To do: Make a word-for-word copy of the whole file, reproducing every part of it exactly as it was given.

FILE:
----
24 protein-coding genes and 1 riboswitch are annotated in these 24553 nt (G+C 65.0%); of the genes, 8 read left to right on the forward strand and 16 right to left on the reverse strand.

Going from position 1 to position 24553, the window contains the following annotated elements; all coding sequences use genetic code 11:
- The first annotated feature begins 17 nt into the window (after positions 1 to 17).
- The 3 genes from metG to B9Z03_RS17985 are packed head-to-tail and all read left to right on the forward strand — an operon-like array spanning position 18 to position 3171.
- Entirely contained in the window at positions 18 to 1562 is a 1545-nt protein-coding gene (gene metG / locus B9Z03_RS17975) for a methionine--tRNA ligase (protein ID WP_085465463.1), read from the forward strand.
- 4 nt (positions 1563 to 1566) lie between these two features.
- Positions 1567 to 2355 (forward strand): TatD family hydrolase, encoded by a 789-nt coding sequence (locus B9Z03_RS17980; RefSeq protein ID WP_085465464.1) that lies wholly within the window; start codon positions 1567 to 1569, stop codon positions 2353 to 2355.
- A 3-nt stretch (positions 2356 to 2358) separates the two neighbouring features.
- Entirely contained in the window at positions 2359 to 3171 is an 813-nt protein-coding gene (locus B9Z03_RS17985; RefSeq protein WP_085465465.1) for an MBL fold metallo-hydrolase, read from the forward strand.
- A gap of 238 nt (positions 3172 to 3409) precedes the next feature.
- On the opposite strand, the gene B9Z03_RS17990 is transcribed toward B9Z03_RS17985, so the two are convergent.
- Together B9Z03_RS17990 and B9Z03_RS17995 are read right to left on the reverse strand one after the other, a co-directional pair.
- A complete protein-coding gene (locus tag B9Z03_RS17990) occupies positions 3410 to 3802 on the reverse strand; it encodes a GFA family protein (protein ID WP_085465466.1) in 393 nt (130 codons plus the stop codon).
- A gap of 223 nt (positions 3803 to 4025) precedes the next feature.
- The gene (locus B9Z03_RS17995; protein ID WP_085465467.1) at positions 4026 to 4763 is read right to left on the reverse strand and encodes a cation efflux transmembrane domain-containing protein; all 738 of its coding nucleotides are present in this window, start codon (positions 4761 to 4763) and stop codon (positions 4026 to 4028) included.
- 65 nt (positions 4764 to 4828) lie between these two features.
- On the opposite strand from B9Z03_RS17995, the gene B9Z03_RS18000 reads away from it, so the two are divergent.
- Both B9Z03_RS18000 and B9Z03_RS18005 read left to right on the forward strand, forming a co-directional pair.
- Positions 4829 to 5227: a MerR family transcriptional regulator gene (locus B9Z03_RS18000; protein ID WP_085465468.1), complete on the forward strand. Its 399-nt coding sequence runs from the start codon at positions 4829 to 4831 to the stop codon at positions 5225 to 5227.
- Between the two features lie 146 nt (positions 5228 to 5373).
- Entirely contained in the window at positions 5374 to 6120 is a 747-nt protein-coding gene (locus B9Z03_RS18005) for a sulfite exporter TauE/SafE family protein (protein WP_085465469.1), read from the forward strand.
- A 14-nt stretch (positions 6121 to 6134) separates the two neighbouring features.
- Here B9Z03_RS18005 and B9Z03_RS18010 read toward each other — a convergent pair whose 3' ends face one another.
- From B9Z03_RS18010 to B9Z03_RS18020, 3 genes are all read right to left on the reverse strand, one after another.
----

24 protein-coding genes and 1 riboswitch are annotated in these 24553 nt (G+C 65.0%); of the genes, 8 read left to right on the forward strand and 16 right to left on the reverse strand.

Going from position 1 to position 24553, the window contains the following annotated elements; all coding sequences use genetic code 11:
- The first annotated feature begins 17 nt into the window (after positions 1 to 17).
- The 3 genes from metG to B9Z03_RS17985 are packed head-to-tail and all read left to right on the forward strand — an operon-like array spanning position 18 to position 3171.
- Entirely contained in the window at positions 18 to 1562 is a 1545-nt protein-coding gene (gene metG / locus B9Z03_RS17975) for a methionine--tRNA ligase (protein ID WP_085465463.1), read from the forward strand.
- 4 nt (positions 1563 to 1566) lie between these two features.
- Positions 1567 to 2355 (forward strand): TatD family hydrolase, encoded by a 789-nt coding sequence (locus B9Z03_RS17980; RefSeq protein ID WP_085465464.1) that lies wholly within the window; start codon positions 1567 to 1569, stop codon positions 2353 to 2355.
- A 3-nt stretch (positions 2356 to 2358) separates the two neighbouring features.
- Entirely contained in the window at positions 2359 to 3171 is an 813-nt protein-coding gene (locus B9Z03_RS17985; RefSeq protein WP_085465465.1) for an MBL fold metallo-hydrolase, read from the forward strand.
- A gap of 238 nt (positions 3172 to 3409) precedes the next feature.
- On the opposite strand, the gene B9Z03_RS17990 is transcribed toward B9Z03_RS17985, so the two are convergent.
- Together B9Z03_RS17990 and B9Z03_RS17995 are read right to left on the reverse strand one after the other, a co-directional pair.
- A complete protein-coding gene (locus tag B9Z03_RS17990) occupies positions 3410 to 3802 on the reverse strand; it encodes a GFA family protein (protein ID WP_085465466.1) in 393 nt (130 codons plus the stop codon).
- A gap of 223 nt (positions 3803 to 4025) precedes the next feature.
- The gene (locus B9Z03_RS17995; protein ID WP_085465467.1) at positions 4026 to 4763 is read right to left on the reverse strand and encodes a cation efflux transmembrane domain-containing protein; all 738 of its coding nucleotides are present in this window, start codon (positions 4761 to 4763) and stop codon (positions 4026 to 4028) included.
- 65 nt (positions 4764 to 4828) lie between these two features.
- On the opposite strand from B9Z03_RS17995, the gene B9Z03_RS18000 reads away from it, so the two are divergent.
- Both B9Z03_RS18000 and B9Z03_RS18005 read left to right on the forward strand, forming a co-directional pair.
- Positions 4829 to 5227: a MerR family transcriptional regulator gene (locus B9Z03_RS18000; protein ID WP_085465468.1), complete on the forward strand. Its 399-nt coding sequence runs from the start codon at positions 4829 to 4831 to the stop codon at positions 5225 to 5227.
- Between the two features lie 146 nt (positions 5228 to 5373).
- Entirely contained in the window at positions 5374 to 6120 is a 747-nt protein-coding gene (locus B9Z03_RS18005) for a sulfite exporter TauE/SafE family protein (protein WP_085465469.1), read from the forward strand.
- A 14-nt stretch (positions 6121 to 6134) separates the two neighbouring features.
- Here B9Z03_RS18005 and B9Z03_RS18010 read toward each other — a convergent pair whose 3' ends face one another.
- From B9Z03_RS18010 to B9Z03_RS18020, 3 genes are all read right to left on the reverse strand, one after another.